BEN COOPER: '€œI take a lot of walks late at night. Usually around 3 a.m. or so. Everything looks very different around then. There aren'€™t a lot of lights, few cars, very little movement. I like the way it looks and feels. That'€™s what sparked the lyrics for that one. But to be more specific: the song takes place about a hundred years the in the future. The main characters are a teenage boy and a girl robot. He thinks is his sister. They'€™re on the run from the organization that was holding his sister captive. On the way, they stumble upon this neighborhood encased in snow and ice. It looks much how a lot of neighborhoods do now, only without any people. They'€™re just wandering through it, looking in all the windows. It all sounds pretty silly when written out like that, but that'€™s how much of the record was written. A lot of songs are just stories, not necessarily a personal outlook.'€

T.JONES: '€œFavorite Films?'€
BEN COOPER: '€œI could go on for a while here, so I'€™ll just mention some of them: The Usual Suspects, Shawshank Redemption, Seven Samurai, anything Miyazaki has done, Amelie, The Lord of the Rings movies, Memento, Eternal Sunshine of the Spotless Mind, The Iron Giant, Seven, anything Pixar does, Return to Oz, Braveheart, Fargo, Oh Brother Where Art Thou?, Shadow of the Vampire, Trainspotting, The Adventures of Baron Munchausen, L.A. Confidential, American History X, Billy Elliot, Being John Malkovich. I guess that'€™s good enough. I'€™m definitely leaving a lot out, but that'€™s always the case with lists.'€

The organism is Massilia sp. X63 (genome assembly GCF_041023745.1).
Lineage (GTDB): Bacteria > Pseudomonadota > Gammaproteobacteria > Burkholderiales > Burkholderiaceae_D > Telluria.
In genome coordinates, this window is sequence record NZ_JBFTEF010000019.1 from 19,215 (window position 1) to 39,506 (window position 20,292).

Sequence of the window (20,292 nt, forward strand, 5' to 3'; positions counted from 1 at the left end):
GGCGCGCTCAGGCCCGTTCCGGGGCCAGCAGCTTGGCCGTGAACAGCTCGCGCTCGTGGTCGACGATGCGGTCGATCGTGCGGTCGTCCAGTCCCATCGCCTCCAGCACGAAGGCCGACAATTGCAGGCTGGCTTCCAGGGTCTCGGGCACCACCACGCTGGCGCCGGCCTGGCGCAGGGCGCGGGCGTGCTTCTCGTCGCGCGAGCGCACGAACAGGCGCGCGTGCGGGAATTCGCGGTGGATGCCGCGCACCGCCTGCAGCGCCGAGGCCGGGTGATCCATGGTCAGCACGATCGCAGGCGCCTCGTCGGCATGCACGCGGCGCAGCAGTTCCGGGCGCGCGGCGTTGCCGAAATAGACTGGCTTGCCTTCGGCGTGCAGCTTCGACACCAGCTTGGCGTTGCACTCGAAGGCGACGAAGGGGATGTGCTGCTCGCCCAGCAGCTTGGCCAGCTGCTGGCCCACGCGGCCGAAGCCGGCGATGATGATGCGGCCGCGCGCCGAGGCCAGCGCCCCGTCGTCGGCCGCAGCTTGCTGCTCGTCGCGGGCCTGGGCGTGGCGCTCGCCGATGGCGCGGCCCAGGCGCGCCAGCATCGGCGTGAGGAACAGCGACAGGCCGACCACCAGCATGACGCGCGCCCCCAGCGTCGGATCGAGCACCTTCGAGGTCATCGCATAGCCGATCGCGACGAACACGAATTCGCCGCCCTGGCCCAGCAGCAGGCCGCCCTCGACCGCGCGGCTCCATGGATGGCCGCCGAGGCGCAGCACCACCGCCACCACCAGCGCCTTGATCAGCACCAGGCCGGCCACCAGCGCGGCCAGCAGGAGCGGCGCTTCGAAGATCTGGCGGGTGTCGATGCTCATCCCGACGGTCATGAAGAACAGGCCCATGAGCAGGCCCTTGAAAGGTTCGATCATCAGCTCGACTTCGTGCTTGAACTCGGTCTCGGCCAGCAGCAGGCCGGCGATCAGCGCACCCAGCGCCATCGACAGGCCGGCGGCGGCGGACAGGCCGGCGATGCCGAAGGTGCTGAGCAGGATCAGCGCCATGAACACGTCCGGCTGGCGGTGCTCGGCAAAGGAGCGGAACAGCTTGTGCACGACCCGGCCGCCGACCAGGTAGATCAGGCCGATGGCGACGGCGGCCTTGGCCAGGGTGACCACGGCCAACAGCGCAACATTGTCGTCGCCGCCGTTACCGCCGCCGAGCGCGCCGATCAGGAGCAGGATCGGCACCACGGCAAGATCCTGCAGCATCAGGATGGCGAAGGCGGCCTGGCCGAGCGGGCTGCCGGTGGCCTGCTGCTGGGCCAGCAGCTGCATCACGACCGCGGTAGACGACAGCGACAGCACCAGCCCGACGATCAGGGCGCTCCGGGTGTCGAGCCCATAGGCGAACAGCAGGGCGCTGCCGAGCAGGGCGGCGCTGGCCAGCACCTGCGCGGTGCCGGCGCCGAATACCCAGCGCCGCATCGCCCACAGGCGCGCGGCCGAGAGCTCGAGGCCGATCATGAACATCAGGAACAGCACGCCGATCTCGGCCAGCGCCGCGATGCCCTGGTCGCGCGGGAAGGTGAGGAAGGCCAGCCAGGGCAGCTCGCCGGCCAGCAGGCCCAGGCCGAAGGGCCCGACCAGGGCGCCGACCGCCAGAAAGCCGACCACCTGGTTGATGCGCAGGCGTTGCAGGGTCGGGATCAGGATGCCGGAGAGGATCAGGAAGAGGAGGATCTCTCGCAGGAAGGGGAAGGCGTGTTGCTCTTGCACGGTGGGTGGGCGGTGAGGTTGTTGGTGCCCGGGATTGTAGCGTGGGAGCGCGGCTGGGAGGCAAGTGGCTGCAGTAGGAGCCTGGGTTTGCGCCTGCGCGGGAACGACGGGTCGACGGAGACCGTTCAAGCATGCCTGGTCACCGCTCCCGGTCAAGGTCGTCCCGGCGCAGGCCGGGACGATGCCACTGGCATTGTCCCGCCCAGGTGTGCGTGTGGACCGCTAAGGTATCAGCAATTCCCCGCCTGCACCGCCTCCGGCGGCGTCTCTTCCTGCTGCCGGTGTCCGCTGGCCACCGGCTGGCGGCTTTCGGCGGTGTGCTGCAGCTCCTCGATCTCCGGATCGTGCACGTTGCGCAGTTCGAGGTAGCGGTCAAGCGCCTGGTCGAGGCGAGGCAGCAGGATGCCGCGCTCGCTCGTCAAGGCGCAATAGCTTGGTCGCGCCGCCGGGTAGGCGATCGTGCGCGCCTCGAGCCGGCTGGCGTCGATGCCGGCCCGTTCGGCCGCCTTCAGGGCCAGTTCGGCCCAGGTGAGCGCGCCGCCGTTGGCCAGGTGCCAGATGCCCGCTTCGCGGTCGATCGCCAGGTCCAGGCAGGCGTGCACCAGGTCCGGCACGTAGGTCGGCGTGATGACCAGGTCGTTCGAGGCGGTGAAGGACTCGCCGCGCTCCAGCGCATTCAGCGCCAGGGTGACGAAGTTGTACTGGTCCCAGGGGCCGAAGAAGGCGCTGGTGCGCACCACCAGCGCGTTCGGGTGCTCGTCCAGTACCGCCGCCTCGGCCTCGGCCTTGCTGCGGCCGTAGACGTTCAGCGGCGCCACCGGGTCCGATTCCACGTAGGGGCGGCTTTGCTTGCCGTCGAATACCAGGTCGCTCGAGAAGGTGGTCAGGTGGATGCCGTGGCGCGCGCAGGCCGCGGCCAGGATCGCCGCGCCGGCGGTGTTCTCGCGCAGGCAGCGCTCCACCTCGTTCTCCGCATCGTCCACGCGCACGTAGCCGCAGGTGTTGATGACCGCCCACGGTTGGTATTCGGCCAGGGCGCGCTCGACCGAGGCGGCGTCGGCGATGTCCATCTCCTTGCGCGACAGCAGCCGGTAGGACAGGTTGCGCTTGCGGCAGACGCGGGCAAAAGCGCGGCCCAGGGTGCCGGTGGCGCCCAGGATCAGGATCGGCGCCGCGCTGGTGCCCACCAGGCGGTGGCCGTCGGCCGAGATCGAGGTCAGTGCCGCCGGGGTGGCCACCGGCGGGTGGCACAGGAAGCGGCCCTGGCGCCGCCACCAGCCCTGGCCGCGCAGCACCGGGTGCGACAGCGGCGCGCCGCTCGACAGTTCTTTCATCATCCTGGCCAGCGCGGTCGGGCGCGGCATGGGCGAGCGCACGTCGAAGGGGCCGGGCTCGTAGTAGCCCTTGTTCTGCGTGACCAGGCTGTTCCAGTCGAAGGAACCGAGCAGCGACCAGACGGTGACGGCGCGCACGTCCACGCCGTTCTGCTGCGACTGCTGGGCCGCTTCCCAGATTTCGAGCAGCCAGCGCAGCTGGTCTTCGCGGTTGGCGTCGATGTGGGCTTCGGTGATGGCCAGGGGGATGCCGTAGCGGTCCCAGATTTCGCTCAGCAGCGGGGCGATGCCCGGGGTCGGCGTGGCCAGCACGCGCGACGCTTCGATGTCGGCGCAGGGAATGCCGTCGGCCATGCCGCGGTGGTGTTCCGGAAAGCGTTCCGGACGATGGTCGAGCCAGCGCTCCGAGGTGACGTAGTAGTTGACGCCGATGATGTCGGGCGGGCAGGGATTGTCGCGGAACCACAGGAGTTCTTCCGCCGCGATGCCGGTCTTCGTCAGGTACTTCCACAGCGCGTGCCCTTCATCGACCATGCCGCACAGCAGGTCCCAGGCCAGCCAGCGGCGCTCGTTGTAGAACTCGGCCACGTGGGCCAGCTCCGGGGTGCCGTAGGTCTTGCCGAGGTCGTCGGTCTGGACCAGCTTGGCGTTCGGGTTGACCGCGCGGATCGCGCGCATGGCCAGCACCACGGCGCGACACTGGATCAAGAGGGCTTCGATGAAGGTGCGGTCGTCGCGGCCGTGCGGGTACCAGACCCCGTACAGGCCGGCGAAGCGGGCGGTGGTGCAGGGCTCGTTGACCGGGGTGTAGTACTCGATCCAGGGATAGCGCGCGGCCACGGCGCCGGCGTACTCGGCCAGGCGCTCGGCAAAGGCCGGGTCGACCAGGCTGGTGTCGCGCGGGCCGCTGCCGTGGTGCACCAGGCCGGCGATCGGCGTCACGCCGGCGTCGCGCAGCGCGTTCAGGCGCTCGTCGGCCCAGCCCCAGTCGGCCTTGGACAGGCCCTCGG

T.JONES: '€œWhat is the favorite part of your live show?'€
BEN COOPER: '€œNot sure yet. We haven'€™t played much of the material live at this point. We'€™re still trying to figure just how to do it. Most of the songs will likely be dismantled and played in a very different way.'€

T.JONES: '€œWhere are you from? Where are you living now? What is it like?'€
BEN COOPER: '€œI was born and raised in Jacksonville, Florida, and I live here now. It'€™s not a very busy place, but I like it for that. You mostly just work at your own pace. There isn'€™t much nightlife or anything, but I don'€™t go out very often anyway. I'€™d rather just watch a movie, or read, or whatever.'€

T.JONES: '€œWhat are some songs that made you fall in love?'€
BEN COOPER: '€œI don'€™t know. I mean, plenty of songs have had an affect on me, but I don'€™t know if I'€™ve ever fallen in love on account of one.'€

T.JONES: '€œWho are some artists who you would like to collaborate with in the future?'€